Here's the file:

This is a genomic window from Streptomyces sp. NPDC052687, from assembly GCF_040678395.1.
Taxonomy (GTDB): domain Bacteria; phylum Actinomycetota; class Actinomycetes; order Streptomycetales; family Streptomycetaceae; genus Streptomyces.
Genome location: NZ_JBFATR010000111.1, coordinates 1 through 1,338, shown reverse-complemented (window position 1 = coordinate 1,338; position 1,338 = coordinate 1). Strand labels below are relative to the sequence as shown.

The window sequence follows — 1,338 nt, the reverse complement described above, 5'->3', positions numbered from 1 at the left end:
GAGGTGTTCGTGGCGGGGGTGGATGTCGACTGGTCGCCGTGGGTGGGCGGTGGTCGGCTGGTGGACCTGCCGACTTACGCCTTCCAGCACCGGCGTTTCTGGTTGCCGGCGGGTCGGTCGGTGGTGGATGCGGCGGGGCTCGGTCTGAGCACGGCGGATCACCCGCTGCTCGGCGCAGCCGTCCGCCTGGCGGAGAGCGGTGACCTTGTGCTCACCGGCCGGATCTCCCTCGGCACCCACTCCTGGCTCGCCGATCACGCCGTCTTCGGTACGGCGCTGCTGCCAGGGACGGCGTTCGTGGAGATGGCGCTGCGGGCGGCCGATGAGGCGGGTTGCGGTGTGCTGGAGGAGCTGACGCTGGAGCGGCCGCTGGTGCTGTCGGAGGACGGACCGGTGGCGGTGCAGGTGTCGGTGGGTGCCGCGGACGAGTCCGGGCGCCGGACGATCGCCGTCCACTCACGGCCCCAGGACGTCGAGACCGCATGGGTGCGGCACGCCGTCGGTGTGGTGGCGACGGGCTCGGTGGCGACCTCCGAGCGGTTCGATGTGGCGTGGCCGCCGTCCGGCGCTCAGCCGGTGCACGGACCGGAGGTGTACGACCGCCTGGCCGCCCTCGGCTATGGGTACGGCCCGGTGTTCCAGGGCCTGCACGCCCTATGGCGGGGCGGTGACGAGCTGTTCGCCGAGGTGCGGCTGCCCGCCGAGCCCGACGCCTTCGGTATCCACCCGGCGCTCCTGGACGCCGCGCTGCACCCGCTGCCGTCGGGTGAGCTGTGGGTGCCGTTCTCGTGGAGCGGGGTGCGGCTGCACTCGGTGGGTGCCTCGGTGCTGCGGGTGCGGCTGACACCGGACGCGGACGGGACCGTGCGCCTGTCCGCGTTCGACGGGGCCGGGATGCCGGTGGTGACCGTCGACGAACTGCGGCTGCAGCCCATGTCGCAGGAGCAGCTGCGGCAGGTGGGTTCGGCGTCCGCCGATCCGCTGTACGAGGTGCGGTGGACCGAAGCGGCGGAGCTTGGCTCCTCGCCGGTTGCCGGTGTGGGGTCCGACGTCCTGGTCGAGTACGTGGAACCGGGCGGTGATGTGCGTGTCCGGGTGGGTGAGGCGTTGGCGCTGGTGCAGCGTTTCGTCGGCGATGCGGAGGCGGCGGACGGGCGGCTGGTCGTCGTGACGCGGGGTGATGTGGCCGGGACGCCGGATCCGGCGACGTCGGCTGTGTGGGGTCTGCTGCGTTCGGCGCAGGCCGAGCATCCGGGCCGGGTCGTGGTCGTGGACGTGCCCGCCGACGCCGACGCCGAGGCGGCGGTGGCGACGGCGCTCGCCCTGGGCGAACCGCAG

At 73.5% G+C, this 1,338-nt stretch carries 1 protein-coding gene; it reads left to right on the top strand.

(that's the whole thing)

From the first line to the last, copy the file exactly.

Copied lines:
This is a genomic window from Streptomyces sp. NPDC052687, from assembly GCF_040678395.1.
Taxonomy (GTDB): domain Bacteria; phylum Actinomycetota; class Actinomycetes; order Streptomycetales; family Streptomycetaceae; genus Streptomyces.
Genome location: NZ_JBFATR010000111.1, coordinates 1 through 1,338, shown reverse-complemented (window position 1 = coordinate 1,338; position 1,338 = coordinate 1). Strand labels below are relative to the sequence as shown.

The window sequence follows — 1,338 nt, the reverse complement described above, 5'->3', positions numbered from 1 at the left end:
GAGGTGTTCGTGGCGGGGGTGGATGTCGACTGGTCGCCGTGGGTGGGCGGTGGTCGGCTGGTGGACCTGCCGACTTACGCCTTCCAGCACCGGCGTTTCTGGTTGCCGGCGGGTCGGTCGGTGGTGGATGCGGCGGGGCTCGGTCTGAGCACGGCGGATCACCCGCTGCTCGGCGCAGCCGTCCGCCTGGCGGAGAGCGGTGACCTTGTGCTCACCGGCCGGATCTCCCTCGGCACCCACTCCTGGCTCGCCGATCACGCCGTCTTCGGTACGGCGCTGCTGCCAGGGACGGCGTTCGTGGAGATGGCGCTGCGGGCGGCCGATGAGGCGGGTTGCGGTGTGCTGGAGGAGCTGACGCTGGAGCGGCCGCTGGTGCTGTCGGAGGACGGACCGGTGGCGGTGCAGGTGTCGGTGGGTGCCGCGGACGAGTCCGGGCGCCGGACGATCGCCGTCCACTCACGGCCCCAGGACGTCGAGACCGCATGGGTGCGGCACGCCGTCGGTGTGGTGGCGACGGGCTCGGTGGCGACCTCCGAGCGGTTCGATGTGGCGTGGCCGCCGTCCGGCGCTCAGCCGGTGCACGGACCGGAGGTGTACGACCGCCTGGCCGCCCTCGGCTATGGGTACGGCCCGGTGTTCCAGGGCCTGCACGCCCTATGGCGGGGCGGTGACGAGCTGTTCGCCGAGGTGCGGCTGCCCGCCGAGCCCGACGCCTTCGGTATCCACCCGGCGCTCCTGGACGCCGCGCTGCACCCGCTGCCGTCGGGTGAGCTGTGGGTGCCGTTCTCGTGGAGCGGGGTGCGGCTGCACTCGGTGGGTGCCTCGGTGCTGCGGGTGCGGCTGACACCGGACGCGGACGGGACCGTGCGCCTGTCCGCGTTCGACGGGGCCGGGATGCCGGTGGTGACCGTCGACGAACTGCGGCTGCAGCCCATGTCGCAGGAGCAGCTGCGGCAGGTGGGTTCGGCGTCCGCCGATCCGCTGTACGAGGTGCGGTGGACCGAAGCGGCGGAGCTTGGCTCCTCGCCGGTTGCCGGTGTGGGGTCCGACGTCCTGGTCGAGTACGTGGAACCGGGCGGTGATGTGCGTGTCCGGGTGGGTGAGGCGTTGGCGCTGGTGCAGCGTTTCGTCGGCGATGCGGAGGCGGCGGACGGGCGGCTGGTCGTCGTGACGCGGGGTGATGTGGCCGGGACGCCGGATCCGGCGACGTCGGCTGTGTGGGGTCTGCTGCGTTCGGCGCAGGCCGAGCATCCGGGCCGGGTCGTGGTCGTGGACGTGCCCGCCGACGCCGACGCCGAGGCGGCGGTGGCGACGGCGCTCGCCCTGGGCGAACCGCAG

At 73.5% G+C, this 1,338-nt stretch carries 1 protein-coding gene; it reads left to right on the top strand.